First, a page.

He Has No Truck with Unemployment, So When Art Fosle Needed a Job, He Didn't Spin His Wheels
At first the only responses he got were honks and waves, but within the first half hour a driver pulled over and offered him a job. "It was in a junkyard and he was only paying minimum wage," recalls Fosle. "I figured I should keep my options open." His options widened plenty once the local media heard about his vigil. After three hours of standing in traffic and a day's worth of news stories, Fosle had a dozen offers ranging from selling cars to driving a delivery truck. He took the best offer, as a laborer with Campbell-Lowrie-Lautermilch Corp., a construction firm. "I figured a guy crazy enough to stand out in the middle of an expressway certainly wanted to work," says company president Robert Anderson.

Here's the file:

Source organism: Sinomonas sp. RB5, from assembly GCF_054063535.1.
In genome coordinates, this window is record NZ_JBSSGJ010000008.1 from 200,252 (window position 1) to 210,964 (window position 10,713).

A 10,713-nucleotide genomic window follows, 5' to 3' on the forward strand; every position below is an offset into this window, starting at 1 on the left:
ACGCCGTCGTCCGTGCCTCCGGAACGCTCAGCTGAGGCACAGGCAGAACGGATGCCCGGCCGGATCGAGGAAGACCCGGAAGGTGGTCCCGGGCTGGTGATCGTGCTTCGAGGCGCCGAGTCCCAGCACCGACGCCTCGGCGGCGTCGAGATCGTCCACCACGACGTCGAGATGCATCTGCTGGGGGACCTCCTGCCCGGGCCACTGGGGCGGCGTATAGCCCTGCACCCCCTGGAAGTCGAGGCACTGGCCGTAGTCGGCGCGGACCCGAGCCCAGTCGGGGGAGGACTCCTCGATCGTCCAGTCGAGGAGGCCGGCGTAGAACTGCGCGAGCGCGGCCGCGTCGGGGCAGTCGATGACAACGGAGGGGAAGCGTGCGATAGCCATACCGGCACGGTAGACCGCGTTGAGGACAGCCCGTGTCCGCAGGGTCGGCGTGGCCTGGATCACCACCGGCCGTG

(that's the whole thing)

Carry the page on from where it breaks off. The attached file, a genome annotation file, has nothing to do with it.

As it turned out, Fosle's enthusiasm was a bit greater than his qualifications. "He doesn't have exactly the construction experience he claimed he had, but we still have him on the payroll," says Anderson. "He's a willing worker." Meanwhile, he has become a source of inspiration. A friend who needs a set of wheels is thinking about standing on the Dan Ryan with a sign saying, "Desperate man needs new car," and Fosle is planning to make a video on tips for job-seekers. "I saw a news story about a guy who made a video for lonely people," he says. "I started thinking that if he can sell a video, maybe I can. Nothing is impossible. This country is great."